1990 Pontiac Bonneville Problem Reports

Newest 1990 Pontiac Bonneville Problem Reports

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The steering rack may fail causing a loss of power steering fluid as a result the steering may become hard to turn.

The mass air flow or crankshaft position sensor may fail causing the engine to stall intermittently. Proper diagnoses will be necessary to determine the cause of any stalling condition.

The outer tie rod ends on the steering linkage may wear causing excessive free play in the steering and uneven tire wear. If the worn tie rod ends are replaced, the wheel alignment should be checked and adjusted as necessary.

The water pump may develop a coolant leak resulting in an engine overheating condition.

 

The cam sensor interrupter (magnet) may become demagnetized and/or fall off of the camshaft gear causing the Check Engine Light (Service Engine Soon) light to illuminate. On higher mileage vehicles it would be advisable to replace the timing chain and gears if this problem were to occur as the timing cover must be removed to replace the interrupter.

The rubber section of an automatic transmission cooler line may develop a fluid leak . In some cases the leaking section of hose can be replaced. In others, the complete cooler line must be replaced to correct this concern.

Problems with the anti-theft systems using the raised-chip key can prevent the car from starting. The wires in the steering column to the ignition lock cylinder tend to break. The the key and ignition lock cylinder must be replaced to correct this condition.

The high pressure power steering hose will commonly leak fluid; it should be replaced.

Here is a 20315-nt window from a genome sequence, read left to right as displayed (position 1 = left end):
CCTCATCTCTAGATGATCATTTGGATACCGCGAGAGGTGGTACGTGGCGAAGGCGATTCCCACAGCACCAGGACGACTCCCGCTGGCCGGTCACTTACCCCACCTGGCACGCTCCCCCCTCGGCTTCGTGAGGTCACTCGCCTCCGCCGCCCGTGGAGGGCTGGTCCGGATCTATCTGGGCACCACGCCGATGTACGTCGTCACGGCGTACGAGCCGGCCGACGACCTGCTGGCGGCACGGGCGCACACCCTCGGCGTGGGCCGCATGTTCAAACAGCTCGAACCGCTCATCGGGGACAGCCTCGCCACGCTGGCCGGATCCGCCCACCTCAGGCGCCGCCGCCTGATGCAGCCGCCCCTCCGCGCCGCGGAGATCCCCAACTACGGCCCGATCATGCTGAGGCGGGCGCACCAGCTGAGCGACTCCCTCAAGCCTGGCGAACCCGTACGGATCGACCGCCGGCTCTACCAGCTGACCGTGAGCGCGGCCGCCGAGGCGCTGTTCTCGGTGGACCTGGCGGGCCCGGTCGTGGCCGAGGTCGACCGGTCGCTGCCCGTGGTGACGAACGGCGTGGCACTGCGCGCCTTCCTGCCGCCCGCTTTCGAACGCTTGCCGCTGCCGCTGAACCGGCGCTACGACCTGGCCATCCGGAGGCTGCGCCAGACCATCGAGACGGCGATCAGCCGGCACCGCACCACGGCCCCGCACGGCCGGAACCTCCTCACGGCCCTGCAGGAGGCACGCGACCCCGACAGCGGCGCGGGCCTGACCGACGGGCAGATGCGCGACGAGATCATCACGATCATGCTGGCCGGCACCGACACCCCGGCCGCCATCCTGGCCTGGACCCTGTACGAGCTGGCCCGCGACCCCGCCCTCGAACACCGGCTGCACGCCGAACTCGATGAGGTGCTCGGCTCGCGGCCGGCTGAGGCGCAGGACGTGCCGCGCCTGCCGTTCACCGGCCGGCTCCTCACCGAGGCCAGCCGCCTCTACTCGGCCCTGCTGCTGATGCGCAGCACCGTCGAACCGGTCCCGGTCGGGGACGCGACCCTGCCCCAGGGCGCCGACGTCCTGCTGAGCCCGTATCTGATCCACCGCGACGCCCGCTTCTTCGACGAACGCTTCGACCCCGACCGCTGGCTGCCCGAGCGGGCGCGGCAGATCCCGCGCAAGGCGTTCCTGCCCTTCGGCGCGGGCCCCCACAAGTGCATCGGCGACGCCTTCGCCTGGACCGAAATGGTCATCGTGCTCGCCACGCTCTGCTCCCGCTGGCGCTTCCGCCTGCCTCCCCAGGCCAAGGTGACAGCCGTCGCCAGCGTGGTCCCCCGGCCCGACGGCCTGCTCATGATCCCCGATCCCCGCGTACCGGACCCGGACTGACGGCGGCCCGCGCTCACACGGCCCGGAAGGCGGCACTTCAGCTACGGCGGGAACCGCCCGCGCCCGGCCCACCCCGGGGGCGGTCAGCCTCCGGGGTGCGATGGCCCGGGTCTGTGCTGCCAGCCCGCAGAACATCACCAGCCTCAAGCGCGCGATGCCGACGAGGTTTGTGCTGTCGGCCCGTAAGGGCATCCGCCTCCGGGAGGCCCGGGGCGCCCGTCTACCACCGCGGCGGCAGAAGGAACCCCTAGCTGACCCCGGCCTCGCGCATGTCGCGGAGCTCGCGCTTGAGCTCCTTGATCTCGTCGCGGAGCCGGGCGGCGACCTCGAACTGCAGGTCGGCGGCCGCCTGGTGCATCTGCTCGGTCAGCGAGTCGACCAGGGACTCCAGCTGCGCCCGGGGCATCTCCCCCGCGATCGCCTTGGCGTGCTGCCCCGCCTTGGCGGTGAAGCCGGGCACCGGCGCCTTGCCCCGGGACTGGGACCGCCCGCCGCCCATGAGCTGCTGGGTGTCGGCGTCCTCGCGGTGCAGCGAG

The front struts may show signs of wear, or be excessively bouncy ride at freeway speeds. This may begin to occur at around 75,000 miles.

The fuel pump can fail causing the engine to stall and not restart. Our technicians highly recommend to replace your fuel filter every 30,000 miles to help prevent undue strain on the fuel pump.

A door window may move slowly or stop in mid travel due to a failing power window motor. The affected window may start working again after the motor cools off. Replacing the faulty window motor will commonly correct this concern.

The intake manifold gaskets can develop external engine oil or coolant leaks. The intake manifold will need to be removed and the gaskets replaced to correct this issue. In some cases the plastic intake manifold my be damaged requiring replacement.

The anti-lock brake (ABS) accumulator may fail causing loss of power brake assist. (The brake pedal will become very hard.)

If the ABS light on the instrument panel illuminates, our technicians recommend checking the brake lamps first. It could indicate that a brake light is not working or has burned out.